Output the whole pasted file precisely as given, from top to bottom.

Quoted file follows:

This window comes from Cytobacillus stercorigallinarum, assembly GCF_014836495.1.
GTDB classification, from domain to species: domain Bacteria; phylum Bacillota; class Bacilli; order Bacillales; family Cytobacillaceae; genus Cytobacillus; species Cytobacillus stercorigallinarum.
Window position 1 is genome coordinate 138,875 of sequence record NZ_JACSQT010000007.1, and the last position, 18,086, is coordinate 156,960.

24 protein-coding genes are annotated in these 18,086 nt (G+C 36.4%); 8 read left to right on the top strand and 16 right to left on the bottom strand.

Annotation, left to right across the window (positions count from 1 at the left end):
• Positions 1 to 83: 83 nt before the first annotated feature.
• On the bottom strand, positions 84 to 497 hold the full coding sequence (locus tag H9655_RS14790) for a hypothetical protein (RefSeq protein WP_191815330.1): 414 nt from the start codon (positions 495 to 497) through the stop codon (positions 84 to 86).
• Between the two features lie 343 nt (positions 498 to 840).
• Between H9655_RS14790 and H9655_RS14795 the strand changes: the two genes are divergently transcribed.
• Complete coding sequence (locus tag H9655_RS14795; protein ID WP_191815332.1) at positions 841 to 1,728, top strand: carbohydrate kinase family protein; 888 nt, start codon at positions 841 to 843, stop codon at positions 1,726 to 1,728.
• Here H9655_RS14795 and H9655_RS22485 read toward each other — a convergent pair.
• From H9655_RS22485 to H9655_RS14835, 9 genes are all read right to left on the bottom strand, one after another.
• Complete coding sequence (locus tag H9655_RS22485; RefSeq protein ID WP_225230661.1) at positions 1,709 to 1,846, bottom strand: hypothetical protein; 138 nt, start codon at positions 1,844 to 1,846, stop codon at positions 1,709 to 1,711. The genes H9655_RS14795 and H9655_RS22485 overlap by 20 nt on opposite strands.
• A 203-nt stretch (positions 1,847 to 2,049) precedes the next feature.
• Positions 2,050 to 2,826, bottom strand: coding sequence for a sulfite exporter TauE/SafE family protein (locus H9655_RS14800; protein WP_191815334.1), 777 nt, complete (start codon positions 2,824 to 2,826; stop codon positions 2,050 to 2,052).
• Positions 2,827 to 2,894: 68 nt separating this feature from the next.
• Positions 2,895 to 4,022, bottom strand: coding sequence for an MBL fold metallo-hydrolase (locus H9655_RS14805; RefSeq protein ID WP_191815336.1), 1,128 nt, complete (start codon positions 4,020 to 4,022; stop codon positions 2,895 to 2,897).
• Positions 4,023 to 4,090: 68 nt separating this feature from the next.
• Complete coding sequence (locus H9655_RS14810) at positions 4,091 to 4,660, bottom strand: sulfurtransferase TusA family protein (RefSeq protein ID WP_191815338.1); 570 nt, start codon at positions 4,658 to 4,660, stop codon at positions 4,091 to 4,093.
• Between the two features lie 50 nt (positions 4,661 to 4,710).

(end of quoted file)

This window comes from Cytobacillus stercorigallinarum, assembly GCF_014836495.1.
GTDB classification, from domain to species: domain Bacteria; phylum Bacillota; class Bacilli; order Bacillales; family Cytobacillaceae; genus Cytobacillus; species Cytobacillus stercorigallinarum.
Window position 1 is genome coordinate 138,875 of sequence record NZ_JACSQT010000007.1, and the last position, 18,086, is coordinate 156,960.

24 protein-coding genes are annotated in these 18,086 nt (G+C 36.4%); 8 read left to right on the top strand and 16 right to left on the bottom strand.

Annotation, left to right across the window (positions count from 1 at the left end):
• Positions 1 to 83: 83 nt before the first annotated feature.
• On the bottom strand, positions 84 to 497 hold the full coding sequence (locus tag H9655_RS14790) for a hypothetical protein (RefSeq protein WP_191815330.1): 414 nt from the start codon (positions 495 to 497) through the stop codon (positions 84 to 86).
• Between the two features lie 343 nt (positions 498 to 840).
• Between H9655_RS14790 and H9655_RS14795 the strand changes: the two genes are divergently transcribed.
• Complete coding sequence (locus tag H9655_RS14795; protein ID WP_191815332.1) at positions 841 to 1,728, top strand: carbohydrate kinase family protein; 888 nt, start codon at positions 841 to 843, stop codon at positions 1,726 to 1,728.
• Here H9655_RS14795 and H9655_RS22485 read toward each other — a convergent pair.
• From H9655_RS22485 to H9655_RS14835, 9 genes are all read right to left on the bottom strand, one after another.
• Complete coding sequence (locus tag H9655_RS22485; RefSeq protein ID WP_225230661.1) at positions 1,709 to 1,846, bottom strand: hypothetical protein; 138 nt, start codon at positions 1,844 to 1,846, stop codon at positions 1,709 to 1,711. The genes H9655_RS14795 and H9655_RS22485 overlap by 20 nt on opposite strands.
• A 203-nt stretch (positions 1,847 to 2,049) precedes the next feature.
• Positions 2,050 to 2,826, bottom strand: coding sequence for a sulfite exporter TauE/SafE family protein (locus H9655_RS14800; protein WP_191815334.1), 777 nt, complete (start codon positions 2,824 to 2,826; stop codon positions 2,050 to 2,052).
• Positions 2,827 to 2,894: 68 nt separating this feature from the next.
• Positions 2,895 to 4,022, bottom strand: coding sequence for an MBL fold metallo-hydrolase (locus H9655_RS14805; RefSeq protein ID WP_191815336.1), 1,128 nt, complete (start codon positions 4,020 to 4,022; stop codon positions 2,895 to 2,897).
• Positions 4,023 to 4,090: 68 nt separating this feature from the next.
• Complete coding sequence (locus H9655_RS14810) at positions 4,091 to 4,660, bottom strand: sulfurtransferase TusA family protein (RefSeq protein ID WP_191815338.1); 570 nt, start codon at positions 4,658 to 4,660, stop codon at positions 4,091 to 4,093.
• Between the two features lie 50 nt (positions 4,661 to 4,710).